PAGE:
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Are merely shadows to the unseen grief,
That swells with silence in the tortur'a foul.
There lies the fubstance: and I thank thee, King,
For. thy great bounty, that not only giv'st
Me cause to wail, but teacheft me the way
How to·lament the cause. I'll beg one boon;
And then be

gone,

and trouble you: no more. Shall I obtain it?'

Boling: Name it, fair Cousin.

K. Rith. Fair. Cousin! I am greater than a King:
For when I was a King, my, flatterers
Were then but Subjects; being now a Subject,
I have a King here to my flatterer :
Being fo great, I have no need to beg.

Boling. Yet ask.
K. Rich: And' shall I have?
Boling. You shall:
K. Rich. Then give me leave to go.
Boling. Whither?
K. Rich. Whither you will, so I'were from your sight.
Boling. Go Some of you, convey him to the Tower.

K. Rich. Oh, good! convey: - Conveyers are
That rise thus nimbly by a true King's Fall.

Boling. On Wednesday next we folemnly. sét down Our Coronation : lords, prepare your felves. [Ex, all but Abbot, Bishop of Carlisle and Aumerle.

S C E N E IV. Abbot.: A woeful pageant have we here beheld.

Bishop. The woe's to come; the children yet unborn Shall feel this day as sharp to them as thorn.

Aum. You holy Clergy-men, is there no Plot, To rid the Realm of this pernicious blot?

Abbot. Before I freely speak my mind herein, You shall not only take the Sacrament,

To

you all,

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To bury mine intents, but to effect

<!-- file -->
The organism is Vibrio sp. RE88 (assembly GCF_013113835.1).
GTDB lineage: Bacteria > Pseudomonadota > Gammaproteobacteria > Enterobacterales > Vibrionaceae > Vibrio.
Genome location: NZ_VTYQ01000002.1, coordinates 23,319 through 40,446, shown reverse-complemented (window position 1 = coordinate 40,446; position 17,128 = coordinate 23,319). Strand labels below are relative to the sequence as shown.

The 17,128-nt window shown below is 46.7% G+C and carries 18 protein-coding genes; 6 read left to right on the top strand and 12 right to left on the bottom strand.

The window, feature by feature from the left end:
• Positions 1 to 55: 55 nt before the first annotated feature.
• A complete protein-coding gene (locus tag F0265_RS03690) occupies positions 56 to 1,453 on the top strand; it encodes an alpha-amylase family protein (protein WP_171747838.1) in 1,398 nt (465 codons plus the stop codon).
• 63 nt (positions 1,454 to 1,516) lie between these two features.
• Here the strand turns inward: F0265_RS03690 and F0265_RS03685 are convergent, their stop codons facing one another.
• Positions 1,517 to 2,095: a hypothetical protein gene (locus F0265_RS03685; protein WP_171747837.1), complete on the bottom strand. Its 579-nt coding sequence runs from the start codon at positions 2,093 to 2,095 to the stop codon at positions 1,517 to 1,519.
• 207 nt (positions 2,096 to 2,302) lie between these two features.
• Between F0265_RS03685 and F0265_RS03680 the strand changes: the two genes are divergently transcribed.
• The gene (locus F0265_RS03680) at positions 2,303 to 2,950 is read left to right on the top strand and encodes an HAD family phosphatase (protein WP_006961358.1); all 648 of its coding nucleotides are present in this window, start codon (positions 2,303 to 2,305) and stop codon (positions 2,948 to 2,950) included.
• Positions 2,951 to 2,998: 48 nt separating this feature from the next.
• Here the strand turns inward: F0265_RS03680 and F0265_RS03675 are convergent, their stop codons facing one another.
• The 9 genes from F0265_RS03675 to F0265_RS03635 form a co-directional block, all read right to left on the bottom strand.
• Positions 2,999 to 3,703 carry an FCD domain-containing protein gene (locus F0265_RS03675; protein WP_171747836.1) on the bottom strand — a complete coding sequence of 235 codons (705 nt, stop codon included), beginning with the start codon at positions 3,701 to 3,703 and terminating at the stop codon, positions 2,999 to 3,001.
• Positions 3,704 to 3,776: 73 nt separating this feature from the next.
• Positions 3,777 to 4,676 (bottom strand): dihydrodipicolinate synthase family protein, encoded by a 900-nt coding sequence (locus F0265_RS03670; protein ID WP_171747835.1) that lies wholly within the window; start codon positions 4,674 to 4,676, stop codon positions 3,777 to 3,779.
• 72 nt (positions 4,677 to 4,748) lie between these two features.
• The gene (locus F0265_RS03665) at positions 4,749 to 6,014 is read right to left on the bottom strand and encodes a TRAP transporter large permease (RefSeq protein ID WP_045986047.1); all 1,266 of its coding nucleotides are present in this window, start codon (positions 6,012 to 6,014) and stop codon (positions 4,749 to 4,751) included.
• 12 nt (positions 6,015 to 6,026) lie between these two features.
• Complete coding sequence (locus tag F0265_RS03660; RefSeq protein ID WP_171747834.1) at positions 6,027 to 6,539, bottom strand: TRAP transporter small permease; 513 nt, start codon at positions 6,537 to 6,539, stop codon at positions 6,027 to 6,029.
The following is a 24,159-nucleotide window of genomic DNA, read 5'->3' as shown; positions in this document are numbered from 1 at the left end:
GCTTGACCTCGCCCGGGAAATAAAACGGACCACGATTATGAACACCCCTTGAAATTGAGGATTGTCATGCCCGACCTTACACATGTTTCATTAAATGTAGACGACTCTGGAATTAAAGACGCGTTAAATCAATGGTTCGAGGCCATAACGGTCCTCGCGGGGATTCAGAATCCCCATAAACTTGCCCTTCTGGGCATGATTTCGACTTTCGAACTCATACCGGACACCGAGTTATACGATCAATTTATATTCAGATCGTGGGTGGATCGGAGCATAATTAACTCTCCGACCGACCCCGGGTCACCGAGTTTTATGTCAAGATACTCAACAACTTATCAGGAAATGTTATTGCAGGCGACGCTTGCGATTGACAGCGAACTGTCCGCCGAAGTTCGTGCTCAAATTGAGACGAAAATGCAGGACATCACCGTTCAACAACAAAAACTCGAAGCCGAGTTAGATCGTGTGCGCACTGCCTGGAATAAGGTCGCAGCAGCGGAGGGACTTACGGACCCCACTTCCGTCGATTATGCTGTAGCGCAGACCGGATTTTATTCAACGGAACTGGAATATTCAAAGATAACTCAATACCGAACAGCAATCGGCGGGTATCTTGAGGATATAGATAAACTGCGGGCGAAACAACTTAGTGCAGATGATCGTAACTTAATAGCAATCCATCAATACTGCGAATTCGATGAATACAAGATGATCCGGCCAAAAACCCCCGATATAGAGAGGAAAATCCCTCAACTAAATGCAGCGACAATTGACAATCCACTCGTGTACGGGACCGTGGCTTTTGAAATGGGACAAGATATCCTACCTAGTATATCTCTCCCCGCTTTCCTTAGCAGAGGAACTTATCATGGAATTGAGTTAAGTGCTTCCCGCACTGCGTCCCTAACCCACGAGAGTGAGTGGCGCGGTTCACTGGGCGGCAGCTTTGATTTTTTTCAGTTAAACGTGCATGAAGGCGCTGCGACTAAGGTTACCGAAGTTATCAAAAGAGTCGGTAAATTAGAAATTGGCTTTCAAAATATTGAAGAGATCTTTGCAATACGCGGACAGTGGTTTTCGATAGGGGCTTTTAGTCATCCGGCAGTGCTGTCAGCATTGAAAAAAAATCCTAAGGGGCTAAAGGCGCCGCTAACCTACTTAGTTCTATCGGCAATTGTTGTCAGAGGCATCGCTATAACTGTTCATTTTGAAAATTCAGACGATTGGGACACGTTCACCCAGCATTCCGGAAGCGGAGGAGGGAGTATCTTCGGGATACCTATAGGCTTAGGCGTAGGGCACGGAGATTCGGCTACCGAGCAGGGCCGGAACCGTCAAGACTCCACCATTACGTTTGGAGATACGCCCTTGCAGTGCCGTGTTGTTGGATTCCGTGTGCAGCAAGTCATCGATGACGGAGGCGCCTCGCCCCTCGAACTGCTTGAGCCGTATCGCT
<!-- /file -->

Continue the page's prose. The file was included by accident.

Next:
Whatever I shall happen to devise.
I see, your brows are full of discontent,
Your hearts of sorrow, and your eyes of tears,
Come home with me to fupper, and I'll lay
A Plot, shall shew us all a merry day: [Exeunt.

A CT V. SCEN E I.

A Street in LO N. O. N.
Enter Queen, and Ladies.

Q.U. EEN:

the King will come: this is the way
To Julius Cæsar's ill-erected Tow'r ;
To whose fint bosom my, condemned lord
Is doom'd, a prisoner, by proud Bolingbroke.
Here let us reft, if this rebellious earth
Have any Resting for her true King's Queen:

Enter King Richard, and Guards.
But soft, bụt see, or- rather do not see,
My fair rose wither; yet look-up; behold,
That you in pity may diffolve to dew,
And wash him fresh again with true-love tears.
O thou, the model where old Troy did stand,

[To K. Rich, Thou map of honour, thou King Richard's tomb, And not King Richard; thou most beauteous Inn,Why should hard-favour'd grief be lodg?d in thee; When Triumph is become an ale-house Guest?

K. Rich. Join not with grief, fair Woman, do not so, To make my End too sudden : learn, good soul, To think our former state a happy dream, From which awak?d, the truth of what we are:

Shews

Shews us but this. :I am sworn brother, Sweet,
To grim Necessity; and he and I
Will keep a league till death. Hye thee to France,
And cloister thee in fome Religious House ;
Our holy lives must win a new world's Crown,
Which our profane hours here have stricken down.

Queen. What, is my Richard both in shape and mind
Transform’d and weak? hath Bolingbroke depos'd
Thine intellect? hath he been in thy heart?
The Lion, dying, thrusteth forth his paw,
And wounds the earth, if nothing else, with rage
To be o'erpower'd: and wilt thou, pupil-like,
Take thy correction mildly, kiss the rod,
And fawn on rage with base humility,
Which art a Lion and a King of beasts? (beasts,

K. Rich. A King of beasts, indeed; if aught but I had been still a happy King of men. Good fometime Queen, prepare thee hence for France ; Think, I am dead; and that ev'n here thou tak'st, As from my death-bed, my last living Leave. “ In winter's tedious nights sit by the fire “ With good old folks, and let them tell thee Tales « Of woeful ages, long ago betid: “ And ere thou bid good Night, to quit their grief,